15 Woolley Street, Bradford on Avon, Wiltshire


Lynchetts, 15 Woolley Street

Lynchetts is a late Georgian house that takes its name from the terraces on the hillside behind. It was built in about 1785, the year when the owner Ann Whatley (1763-1847) married the Curate of Holy Trinity church, Rev Benjamin Richardson (1758-1832). It was probably designed by John Palmer (1736-1817), the City Architect of Bath, partner of  Thomas Jelly (died in 1781), who was married to a cousin of Ann. It may have been built on the site, or incorporates part, of an older building.

The Richardsons moved away after Benjamin gained the Rectory of Farleigh Hungerford in 1796, although they mostly lived in Bath, so the house was let. By 1824 it was owned by clothier Samuel Hart, who died in that year and a descendant sold it to surgeon William Adye in 1867 for £350. The Adyes, a dynasty of medics, had been renting the house since 1811, as well as St Olave’s House (19 Woolley Street). In 1934 it was purchased by Mrs Rebekah Wilbraham Phibbs, from a wealthy Anglo-Irish family of Co. Sligo. She had a bungalow built at the back for her gardener; the garden had been expanded by the addition of a large portion of that of St Olave’s before that was sold in 1910.

In 1941 the house was requisitioned from Mrs Phibbs by the Royal Navy to be the Admiralty’s Chronometer Depot, which had moved from the Royal Observatory in Greenwich to escape bombing, first to Clifton, then to Bradford when Bristol became unsafe too. At Lynchetts many famous old timepieces were stored, including those of James ” Longitude” Harrison, but the main work was servicing the chronometers for Navy ships. A bomb-proof shelter was made to store the clocks and a workshop was built on the tennis court in the back garden.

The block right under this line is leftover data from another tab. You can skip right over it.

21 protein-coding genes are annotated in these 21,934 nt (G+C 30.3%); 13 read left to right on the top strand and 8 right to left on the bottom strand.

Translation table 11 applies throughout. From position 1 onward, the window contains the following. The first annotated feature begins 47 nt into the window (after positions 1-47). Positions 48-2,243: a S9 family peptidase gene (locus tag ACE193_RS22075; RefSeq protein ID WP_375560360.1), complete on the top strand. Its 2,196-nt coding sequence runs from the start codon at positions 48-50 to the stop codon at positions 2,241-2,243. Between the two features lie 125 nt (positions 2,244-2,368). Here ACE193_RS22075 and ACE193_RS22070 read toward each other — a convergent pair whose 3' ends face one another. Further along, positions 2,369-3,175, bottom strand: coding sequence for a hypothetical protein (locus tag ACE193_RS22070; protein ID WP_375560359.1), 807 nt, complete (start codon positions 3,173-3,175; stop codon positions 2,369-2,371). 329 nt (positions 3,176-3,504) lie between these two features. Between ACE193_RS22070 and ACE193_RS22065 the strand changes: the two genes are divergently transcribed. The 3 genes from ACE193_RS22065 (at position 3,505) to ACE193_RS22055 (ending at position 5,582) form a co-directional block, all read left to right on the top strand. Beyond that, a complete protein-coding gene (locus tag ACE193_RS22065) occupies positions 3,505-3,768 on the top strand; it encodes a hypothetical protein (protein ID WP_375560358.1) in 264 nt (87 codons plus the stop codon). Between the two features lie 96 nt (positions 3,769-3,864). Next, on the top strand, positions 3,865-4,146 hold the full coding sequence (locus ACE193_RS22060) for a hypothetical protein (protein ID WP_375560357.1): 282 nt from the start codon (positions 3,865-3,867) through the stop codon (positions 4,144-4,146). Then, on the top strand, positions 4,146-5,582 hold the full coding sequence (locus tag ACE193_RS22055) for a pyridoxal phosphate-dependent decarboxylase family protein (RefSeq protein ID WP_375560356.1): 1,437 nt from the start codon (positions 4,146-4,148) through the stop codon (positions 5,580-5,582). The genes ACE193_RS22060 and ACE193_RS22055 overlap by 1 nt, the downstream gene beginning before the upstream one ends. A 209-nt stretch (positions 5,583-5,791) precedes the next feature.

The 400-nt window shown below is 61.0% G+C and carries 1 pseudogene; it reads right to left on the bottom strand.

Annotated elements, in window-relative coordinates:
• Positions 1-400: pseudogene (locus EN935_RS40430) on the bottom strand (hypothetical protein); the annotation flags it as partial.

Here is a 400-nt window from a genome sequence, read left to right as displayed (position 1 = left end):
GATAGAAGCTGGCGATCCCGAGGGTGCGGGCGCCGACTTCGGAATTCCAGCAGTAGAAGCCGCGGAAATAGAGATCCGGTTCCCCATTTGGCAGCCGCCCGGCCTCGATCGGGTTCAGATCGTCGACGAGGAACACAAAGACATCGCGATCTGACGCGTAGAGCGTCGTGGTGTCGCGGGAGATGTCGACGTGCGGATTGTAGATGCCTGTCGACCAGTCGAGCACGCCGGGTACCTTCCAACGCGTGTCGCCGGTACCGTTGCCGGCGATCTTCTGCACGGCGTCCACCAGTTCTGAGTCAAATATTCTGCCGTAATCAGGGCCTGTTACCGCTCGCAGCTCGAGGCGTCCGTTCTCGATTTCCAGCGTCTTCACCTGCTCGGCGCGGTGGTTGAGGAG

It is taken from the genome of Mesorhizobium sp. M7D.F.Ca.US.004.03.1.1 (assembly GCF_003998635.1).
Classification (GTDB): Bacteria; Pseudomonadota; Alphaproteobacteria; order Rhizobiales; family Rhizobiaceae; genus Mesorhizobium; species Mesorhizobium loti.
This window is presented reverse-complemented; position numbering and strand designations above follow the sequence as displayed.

Lychetts was derequisitioned in 1948 when the depot moved to the Royal Observatory at Herstmonceux in Sussex. Mrs Phibbs planned to divide the house into flats, but she died in 1952 and the work was carried out by Rev J.C. Walker and his wife Olga, who were living next door in Moxham’s House. After the Walkers moved away, they donated Lynchetts to the Bradford on Avon Preservation Trust in 1971. The Trust didn’t keep it for long, selling it off with a 999-year lease in 1976 for £21,000 to help finance the restoration project of Silver Street House.

The street façade is set back from the building line of the rest of Woolley Street, probably to provide light to the side of Moxham’s House, which had been in the same ownership. However, the house is wider at the rear, overlapping No 13 next door. It is of cut stone ashlar, on three floors, with two bays, of which the right side is a canted projection, and five triple-windows matched by the pedimented Adam-style doorcase which is flanked by two windows.

It is a listed building, Grade II*